Gaming may be shifting to the cloud but Microsoft and Sony are ready to give the console one more power injection. The Xbox Series X, due late this year, promises to be its most stacked console yet - delivering four times the processing power of an Xbox One. Sony meanwhile is lining up a controller for the PS5, also due before Christmas, which monitors player heart rates and sweat levels to adjust gameplay.
Take that Google Stadia.
Xbox Series X packs AMD’s latest Zen 2 and RDNA 2 chipsets enabling developers to work with 12 TFLOPS of GPU performance – twice that of an Xbox One X and more than eight times the original Xbox One.
We are led to expect that this will deliver “a true generational leap in processing and graphics power” with cutting edge techniques resulting in 4K framerates up to 120 fps (8K at lower frame rates) for heightened realism or fast-paced action; larger, more sophisticated game worlds, and an immersive experience “unlike anything seen in console gaming.”
Raw power is just part of the story. Rather than spending GPU cycles uniformly to every single pixel on the screen, developers can use what’s called a Variable Rate Shading technique to prioritise individual effects on specific game characters or important environmental objects.
We can expect more dynamic and realistic environments powered by hardware-accelerated DirectX Raytracing – a first for console gaming. This, vows Microsoft, means “true-to-life lighting, accurate reflections and realistic acoustics in real time” as gamers explore the game world.
Latency from controller to console to display will be reduced using, among other tricks, a Dynamic Latency Input feature which synchronises input immediately with what is displayed making controls even more precise and responsive.
The PlayStation 5 also uses AMD Zen 2 and RDNA technologies, perhaps with an even higher operating speed of 12.6 teraflops, although more intriguing are the extras Sony appears to have up its sleeve.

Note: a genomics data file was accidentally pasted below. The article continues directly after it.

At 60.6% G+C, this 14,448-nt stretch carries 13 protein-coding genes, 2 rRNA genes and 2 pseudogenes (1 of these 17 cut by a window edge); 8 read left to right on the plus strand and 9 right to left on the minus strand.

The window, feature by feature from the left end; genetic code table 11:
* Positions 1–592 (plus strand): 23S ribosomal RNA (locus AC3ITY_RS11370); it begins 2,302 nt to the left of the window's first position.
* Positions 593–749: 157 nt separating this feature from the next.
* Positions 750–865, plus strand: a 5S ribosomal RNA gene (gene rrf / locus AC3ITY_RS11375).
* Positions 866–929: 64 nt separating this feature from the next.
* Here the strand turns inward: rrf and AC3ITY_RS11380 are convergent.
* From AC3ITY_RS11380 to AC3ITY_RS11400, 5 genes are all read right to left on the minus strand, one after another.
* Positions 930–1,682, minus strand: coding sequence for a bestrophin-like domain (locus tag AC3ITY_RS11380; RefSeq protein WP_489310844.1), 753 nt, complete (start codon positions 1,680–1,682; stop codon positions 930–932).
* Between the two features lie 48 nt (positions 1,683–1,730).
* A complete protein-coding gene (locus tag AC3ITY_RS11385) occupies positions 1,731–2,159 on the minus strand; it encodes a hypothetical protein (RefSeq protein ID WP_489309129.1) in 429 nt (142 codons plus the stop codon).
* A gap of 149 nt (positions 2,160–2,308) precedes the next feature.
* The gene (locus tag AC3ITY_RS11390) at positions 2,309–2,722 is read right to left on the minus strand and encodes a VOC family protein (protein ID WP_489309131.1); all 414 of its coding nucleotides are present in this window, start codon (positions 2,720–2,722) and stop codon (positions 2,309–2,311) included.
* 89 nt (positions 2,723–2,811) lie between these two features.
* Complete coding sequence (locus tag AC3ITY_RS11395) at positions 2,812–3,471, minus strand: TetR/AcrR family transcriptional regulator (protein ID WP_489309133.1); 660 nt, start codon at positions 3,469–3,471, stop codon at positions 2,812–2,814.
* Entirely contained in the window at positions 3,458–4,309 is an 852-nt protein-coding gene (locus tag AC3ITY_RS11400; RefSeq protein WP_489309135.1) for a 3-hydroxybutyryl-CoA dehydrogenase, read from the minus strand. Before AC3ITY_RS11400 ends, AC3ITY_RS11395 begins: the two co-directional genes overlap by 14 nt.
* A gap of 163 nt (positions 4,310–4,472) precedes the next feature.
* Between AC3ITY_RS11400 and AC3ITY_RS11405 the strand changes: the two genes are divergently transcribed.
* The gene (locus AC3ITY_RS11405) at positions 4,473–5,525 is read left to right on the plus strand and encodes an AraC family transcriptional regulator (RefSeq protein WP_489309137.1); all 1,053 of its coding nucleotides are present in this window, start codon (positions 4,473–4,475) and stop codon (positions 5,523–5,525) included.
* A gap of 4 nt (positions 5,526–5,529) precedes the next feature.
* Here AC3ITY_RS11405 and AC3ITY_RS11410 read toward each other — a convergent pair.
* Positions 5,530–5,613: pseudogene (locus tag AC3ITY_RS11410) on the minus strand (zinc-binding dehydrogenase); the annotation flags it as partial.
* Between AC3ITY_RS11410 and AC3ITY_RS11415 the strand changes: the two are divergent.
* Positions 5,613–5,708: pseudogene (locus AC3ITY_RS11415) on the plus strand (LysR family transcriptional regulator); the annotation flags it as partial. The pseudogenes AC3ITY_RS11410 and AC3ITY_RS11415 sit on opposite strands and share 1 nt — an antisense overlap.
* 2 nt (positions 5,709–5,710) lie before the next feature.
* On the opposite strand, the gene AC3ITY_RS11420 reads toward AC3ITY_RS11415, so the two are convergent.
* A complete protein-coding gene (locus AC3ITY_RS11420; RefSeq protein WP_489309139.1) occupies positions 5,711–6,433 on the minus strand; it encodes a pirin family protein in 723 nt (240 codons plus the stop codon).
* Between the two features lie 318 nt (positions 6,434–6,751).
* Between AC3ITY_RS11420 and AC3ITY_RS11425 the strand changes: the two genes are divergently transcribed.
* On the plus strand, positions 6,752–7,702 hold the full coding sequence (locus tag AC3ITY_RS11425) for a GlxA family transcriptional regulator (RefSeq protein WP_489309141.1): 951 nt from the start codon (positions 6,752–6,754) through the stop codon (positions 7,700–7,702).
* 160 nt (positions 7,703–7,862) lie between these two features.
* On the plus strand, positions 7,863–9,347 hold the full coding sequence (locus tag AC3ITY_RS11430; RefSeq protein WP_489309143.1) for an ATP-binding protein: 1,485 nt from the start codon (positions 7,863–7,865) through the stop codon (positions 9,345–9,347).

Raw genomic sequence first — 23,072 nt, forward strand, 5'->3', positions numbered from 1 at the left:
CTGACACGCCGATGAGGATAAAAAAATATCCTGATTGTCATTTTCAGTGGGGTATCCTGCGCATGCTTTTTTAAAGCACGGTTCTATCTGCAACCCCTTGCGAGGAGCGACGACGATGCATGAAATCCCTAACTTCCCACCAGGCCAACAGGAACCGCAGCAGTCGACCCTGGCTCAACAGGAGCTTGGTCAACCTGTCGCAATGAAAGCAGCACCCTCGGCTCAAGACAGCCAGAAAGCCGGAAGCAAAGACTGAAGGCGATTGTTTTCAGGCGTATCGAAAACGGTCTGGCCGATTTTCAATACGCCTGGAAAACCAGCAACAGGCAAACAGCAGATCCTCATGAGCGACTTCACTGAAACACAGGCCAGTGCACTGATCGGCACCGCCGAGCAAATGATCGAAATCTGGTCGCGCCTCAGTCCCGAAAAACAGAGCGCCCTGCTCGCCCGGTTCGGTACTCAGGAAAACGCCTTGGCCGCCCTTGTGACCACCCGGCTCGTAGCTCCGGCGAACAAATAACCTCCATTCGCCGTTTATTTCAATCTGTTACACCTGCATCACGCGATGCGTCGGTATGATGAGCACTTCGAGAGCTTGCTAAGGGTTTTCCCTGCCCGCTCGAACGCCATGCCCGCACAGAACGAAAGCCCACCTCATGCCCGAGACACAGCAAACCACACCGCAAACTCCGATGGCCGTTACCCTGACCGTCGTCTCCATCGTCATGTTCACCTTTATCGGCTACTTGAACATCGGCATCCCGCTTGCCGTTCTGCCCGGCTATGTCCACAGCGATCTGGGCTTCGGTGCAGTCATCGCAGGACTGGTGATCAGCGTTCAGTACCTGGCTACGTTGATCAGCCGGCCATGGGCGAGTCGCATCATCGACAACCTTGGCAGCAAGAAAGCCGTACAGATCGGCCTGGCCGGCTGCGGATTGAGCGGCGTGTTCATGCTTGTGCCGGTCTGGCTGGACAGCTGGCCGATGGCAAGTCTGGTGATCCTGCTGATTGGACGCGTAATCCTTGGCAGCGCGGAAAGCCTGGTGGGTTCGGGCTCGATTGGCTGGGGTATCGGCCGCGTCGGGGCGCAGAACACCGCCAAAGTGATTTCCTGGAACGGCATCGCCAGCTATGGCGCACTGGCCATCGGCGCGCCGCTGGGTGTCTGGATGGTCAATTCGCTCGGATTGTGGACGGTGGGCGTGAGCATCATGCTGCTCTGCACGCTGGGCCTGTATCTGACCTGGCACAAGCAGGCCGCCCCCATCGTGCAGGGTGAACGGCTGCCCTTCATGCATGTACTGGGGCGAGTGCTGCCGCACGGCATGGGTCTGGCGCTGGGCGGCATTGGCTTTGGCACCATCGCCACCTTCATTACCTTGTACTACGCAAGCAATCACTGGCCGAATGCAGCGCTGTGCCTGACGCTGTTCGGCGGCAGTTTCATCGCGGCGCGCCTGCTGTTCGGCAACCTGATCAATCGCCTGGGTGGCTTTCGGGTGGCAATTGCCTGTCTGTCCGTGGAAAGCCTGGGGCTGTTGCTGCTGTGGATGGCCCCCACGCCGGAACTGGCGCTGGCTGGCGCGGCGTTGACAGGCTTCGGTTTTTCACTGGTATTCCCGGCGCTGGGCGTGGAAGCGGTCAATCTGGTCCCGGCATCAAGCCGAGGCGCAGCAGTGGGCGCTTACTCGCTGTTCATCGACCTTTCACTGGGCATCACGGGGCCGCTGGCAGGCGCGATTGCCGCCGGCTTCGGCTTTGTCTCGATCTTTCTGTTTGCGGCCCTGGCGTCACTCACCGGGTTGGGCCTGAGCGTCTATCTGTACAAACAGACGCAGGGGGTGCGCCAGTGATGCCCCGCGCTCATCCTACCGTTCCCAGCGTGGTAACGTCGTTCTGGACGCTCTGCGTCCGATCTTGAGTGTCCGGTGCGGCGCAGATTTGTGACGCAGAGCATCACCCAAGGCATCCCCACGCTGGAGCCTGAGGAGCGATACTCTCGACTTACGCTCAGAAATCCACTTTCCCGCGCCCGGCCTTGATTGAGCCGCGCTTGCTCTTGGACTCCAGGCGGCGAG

Among patents filed by Sony is a Dualshock controller featuring sensors on the handles for monitoring ‘biofeedback’ such as pulse allowing game developers to alter the game content depending on the emotional state of the player.
Another patent filed in 2018 and unearthed by 91 Mobiles points to an input system that “detects movement of a user’s hand” alongside a “a plurality of sensor units that detect the fingers of the user.”
As noted by Games Radar this doesn't sound too dissimilar from the kind of virtual reality accessories used by PC VR headsets like the Valve Index, in which users have more accurate control of each finger operated in the game space via a number of pressure sensitive triggers.
All of this is a holding pattern before gaming moves entirely to the cloud. Indeed, Microsoft and Sony have shelved decades old rivalries to team up to develop future cloud game solutions, even while both pursue their own cloud platforms (Playstation Now and xCloud which is due to launch later this year). For example, Sony could stream its service over Microsoft Azure data centres.
Sony and Microsoft also said they will collaborate on semiconductors and artificial intelligence. This means Sony’s image sensors could be combined with Azure AI technology, or Microsoft’s AI platform and tools could find their way into future Sony consumer products.
Google Stadia’s launch last November was successful enough for Alphabet to move to phase two and announce plans to bring out 120 new games, a 4K HDR and 5.1 service (on Chromecast Ultra), support for more Android phones (it’s currently only available on Google Pixels) and wireless gameplay on the web through the Stadia controller (you currently have to plug in a cable).